My colleagues and I often care for patients suffering from hallucinations, prophesying, and claiming to speak with God, among other symptoms—in mental health care, it’s sometimes very difficult to tell apart religious belief from mental illness…. Our conclusions frequently stem from the behaviors we see before us. Take an example of a man who walks into an emergency department, mumbling incoherently. He says he’s hearing voices in his head, but insists there’s nothing wrong with him. He hasn’t used any drugs or alcohol. If he were to be evaluated by mental health professionals, there’s a good chance he might be diagnosed with a psychotic disorder like schizophrenia. But what if that same man were deeply religious? What if his incomprehensible language was speaking in tongues?
STAND FOR SANITATION, SAFETY & DIGNITY!
Hundreds to Queue Outside Sea Point Public Toilet to Draw Attention to
Poor Sanitation Services in Informal Settlements
Last year, Ntombentsha Beja – a 75 year old resident of Makhaza, Khayelitsha was stabbed in the chest while walking to a toilet ten minutes from her home. She is not alone – men, women, and children risk robbery, assault, rape and murder daily in attempts to use a toilet.
Access to clean and safe sanitation facilities – which affects both personal health and exposure to crime and violence – is one of the primary concerns of residents of informal settlements. There are insufficient clean and functioning toilets, whilst safe water sources are extremely limited; drainage is non-existent; and refuse collection is irregular. As a result, waterborne diseases and parasites – including gastroenteritis, worms and diarrhoea – are increasingly rampant. These illnesses intensify the effects of HIV/AIDS, particularly amongst young children. At the same time, residents are often forced to walk long distances down unlit ‘pathways’ that wind between shacks, through backyards and sometimes across busy roads; they are frequently robbed, hit by cars, beaten and raped. In many cases toilets are wholly absent – forcing residents to relieve themselves in bushes on the outskirts of the community – increasing their vulnerability to crime and exposure to disease.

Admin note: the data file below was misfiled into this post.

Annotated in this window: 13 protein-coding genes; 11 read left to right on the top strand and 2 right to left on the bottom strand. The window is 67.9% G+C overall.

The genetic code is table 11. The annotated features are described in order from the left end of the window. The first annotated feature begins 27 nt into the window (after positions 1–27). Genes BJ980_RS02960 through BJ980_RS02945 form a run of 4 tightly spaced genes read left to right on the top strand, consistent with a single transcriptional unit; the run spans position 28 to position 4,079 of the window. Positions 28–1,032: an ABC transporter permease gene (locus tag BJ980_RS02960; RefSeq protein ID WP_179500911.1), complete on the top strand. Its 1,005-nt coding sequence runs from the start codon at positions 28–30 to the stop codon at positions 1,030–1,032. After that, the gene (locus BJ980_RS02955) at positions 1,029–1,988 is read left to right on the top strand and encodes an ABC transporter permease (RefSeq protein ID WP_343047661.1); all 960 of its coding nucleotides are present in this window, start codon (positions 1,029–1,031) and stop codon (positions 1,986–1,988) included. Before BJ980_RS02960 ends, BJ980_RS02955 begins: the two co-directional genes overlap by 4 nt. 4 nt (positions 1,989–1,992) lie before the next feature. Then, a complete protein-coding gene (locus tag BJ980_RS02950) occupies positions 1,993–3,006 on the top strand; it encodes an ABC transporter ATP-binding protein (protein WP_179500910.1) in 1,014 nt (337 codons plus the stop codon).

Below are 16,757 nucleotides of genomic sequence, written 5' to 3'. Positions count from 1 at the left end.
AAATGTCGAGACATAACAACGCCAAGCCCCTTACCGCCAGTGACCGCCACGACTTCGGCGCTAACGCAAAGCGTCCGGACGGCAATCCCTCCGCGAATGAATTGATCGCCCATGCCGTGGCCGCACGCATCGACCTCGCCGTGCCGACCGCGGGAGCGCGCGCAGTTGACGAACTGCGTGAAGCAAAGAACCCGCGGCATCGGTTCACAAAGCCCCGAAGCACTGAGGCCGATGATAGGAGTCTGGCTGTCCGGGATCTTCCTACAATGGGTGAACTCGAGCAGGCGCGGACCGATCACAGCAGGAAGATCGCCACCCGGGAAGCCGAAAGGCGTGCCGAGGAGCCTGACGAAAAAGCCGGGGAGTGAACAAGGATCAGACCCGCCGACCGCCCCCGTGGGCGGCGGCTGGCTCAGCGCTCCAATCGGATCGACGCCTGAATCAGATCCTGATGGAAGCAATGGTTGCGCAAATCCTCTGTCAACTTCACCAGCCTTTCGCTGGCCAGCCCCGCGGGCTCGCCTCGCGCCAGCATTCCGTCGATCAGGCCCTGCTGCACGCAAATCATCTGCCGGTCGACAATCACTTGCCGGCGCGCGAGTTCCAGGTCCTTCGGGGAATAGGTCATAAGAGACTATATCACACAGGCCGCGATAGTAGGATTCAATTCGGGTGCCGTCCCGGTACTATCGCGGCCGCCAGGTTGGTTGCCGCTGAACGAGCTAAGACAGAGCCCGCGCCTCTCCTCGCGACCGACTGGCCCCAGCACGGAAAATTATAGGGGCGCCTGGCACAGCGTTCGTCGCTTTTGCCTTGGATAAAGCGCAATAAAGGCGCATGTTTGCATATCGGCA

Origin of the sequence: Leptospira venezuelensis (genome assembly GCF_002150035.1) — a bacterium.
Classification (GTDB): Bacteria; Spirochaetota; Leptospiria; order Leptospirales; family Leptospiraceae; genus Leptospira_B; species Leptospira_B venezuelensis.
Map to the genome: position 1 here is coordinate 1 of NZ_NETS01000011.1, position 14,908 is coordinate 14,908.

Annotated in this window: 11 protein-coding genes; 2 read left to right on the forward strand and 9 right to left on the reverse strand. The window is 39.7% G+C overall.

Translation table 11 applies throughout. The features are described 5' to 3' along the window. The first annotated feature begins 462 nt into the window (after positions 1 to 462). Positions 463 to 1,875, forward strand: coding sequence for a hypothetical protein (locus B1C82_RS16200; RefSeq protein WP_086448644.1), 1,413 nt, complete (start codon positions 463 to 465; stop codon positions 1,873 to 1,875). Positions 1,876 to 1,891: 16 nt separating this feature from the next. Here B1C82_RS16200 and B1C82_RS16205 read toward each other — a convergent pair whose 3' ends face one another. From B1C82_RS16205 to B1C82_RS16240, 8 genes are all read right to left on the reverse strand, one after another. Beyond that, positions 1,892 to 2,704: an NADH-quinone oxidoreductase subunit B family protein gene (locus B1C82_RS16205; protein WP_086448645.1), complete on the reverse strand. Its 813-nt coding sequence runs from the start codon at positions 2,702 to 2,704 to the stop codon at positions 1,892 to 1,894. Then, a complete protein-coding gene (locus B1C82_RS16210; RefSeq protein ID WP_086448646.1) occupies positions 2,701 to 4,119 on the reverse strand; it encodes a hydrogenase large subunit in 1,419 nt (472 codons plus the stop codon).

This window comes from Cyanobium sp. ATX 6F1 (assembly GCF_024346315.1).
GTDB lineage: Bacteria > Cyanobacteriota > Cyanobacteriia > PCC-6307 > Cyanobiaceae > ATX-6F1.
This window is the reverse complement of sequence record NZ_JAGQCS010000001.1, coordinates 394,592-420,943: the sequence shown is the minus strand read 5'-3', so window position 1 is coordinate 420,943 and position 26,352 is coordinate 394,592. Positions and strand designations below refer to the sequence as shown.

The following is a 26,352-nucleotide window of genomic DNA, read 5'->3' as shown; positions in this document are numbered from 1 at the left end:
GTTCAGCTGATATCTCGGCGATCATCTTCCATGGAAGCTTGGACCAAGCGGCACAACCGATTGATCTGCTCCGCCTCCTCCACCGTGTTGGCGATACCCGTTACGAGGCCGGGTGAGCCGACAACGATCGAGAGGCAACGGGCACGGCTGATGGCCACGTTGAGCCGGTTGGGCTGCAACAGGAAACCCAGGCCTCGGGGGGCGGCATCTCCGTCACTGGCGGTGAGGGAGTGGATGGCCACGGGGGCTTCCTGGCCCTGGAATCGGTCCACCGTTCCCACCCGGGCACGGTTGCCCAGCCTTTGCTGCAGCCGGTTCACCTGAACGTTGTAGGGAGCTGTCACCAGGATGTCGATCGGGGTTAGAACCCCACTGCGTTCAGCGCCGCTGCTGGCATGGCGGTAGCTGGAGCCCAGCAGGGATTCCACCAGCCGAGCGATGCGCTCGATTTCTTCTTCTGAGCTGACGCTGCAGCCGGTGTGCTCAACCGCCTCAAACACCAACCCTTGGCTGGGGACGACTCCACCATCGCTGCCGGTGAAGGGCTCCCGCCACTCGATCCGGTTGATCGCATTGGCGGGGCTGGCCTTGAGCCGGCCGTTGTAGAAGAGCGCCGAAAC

The law stipulates that there should be no more than 5 households per toilet in informal settlements, yet the city average currently stands at 12.6 households per toilet (City of Cape Town, 2009) – of which many are dysfunctional. A recent study (Water Dialogues South Africa, 2009) shows that 500 000 people in the City of Cape Town’s informal settlements have no access to basic sanitation (non-bucket toilets), and just under half of those have no access to sanitation whatsoever. The City’s informal settlements are grossly understaffed and resourced – although at least 20% of the City’s population reside in these under-developed areas only 2.6% of the city’s Water and Sanitation personnel work in these areas, which directly receive only 1.7% of water services revenue.
The Social Justice Coalition is committed to realising the rights of all people in South Africa to be free from all forms of violence whether from public or private sources. The first step is to demand safe, clean, hygienic and private sanitation facilities for people in Khayelitsha and informal settlements across the country.
An international campaign is being held from 20 – 22 March 2010 during which participants at various events around the world will symbolically queue for a toilet in solidarity with the 2.5 billion people globally who do not have access to a safe and clean toilet (End Water Poverty; 2009). In doing so, participants will attempt to set an official Guinness world record for the world’s longest toilet queue.
Coinciding with National Water Week and the Human Rights Day weekend, the SJC will be hosting a Cape Town Queue to draw attention to both the international initiative and the challenges faced by residents in South Africa’s informal settlements. Participants from across the city will join a ‘queue’ outside a designated public toilet in Sea Point. Public toilets in this affluent area are cleaned and maintained regularly by a dedicated caretaker, are well lit, and often provide security personnel for safety. This is in stark contrast to Khayelitsha’s public toilets, which are sparsely located, never cleaned, or provided with neither the luxuries of toilet paper nor a simple toilet seat. On display will be a photographic exhibit of sanitation facilities in Khayelitsha, as well as mock ups of existing sanitation facilities in informal settlements. It is hoped that the event will create awareness amongst people who are generally unfamiliar with the poor level of sanitation services in informal settlements, as well as provide an opportunity for City residents to call on the local government to address the issue.
We will encourage participants to sign a petition demanding from the mayor:
Where: Sea Point Promenade (opposite SABC studios), Cape Town
When: 10h00 – 12h30, Saturday 20 March
For more information please visit www.socialjusticecoalition.org , www.worldtoiletqueue.org , or the Facebook event titled “The Queue for Sanitation, Safety & Dignity”. For press comment please contact firstname.lastname@example.orgBACK TO TOP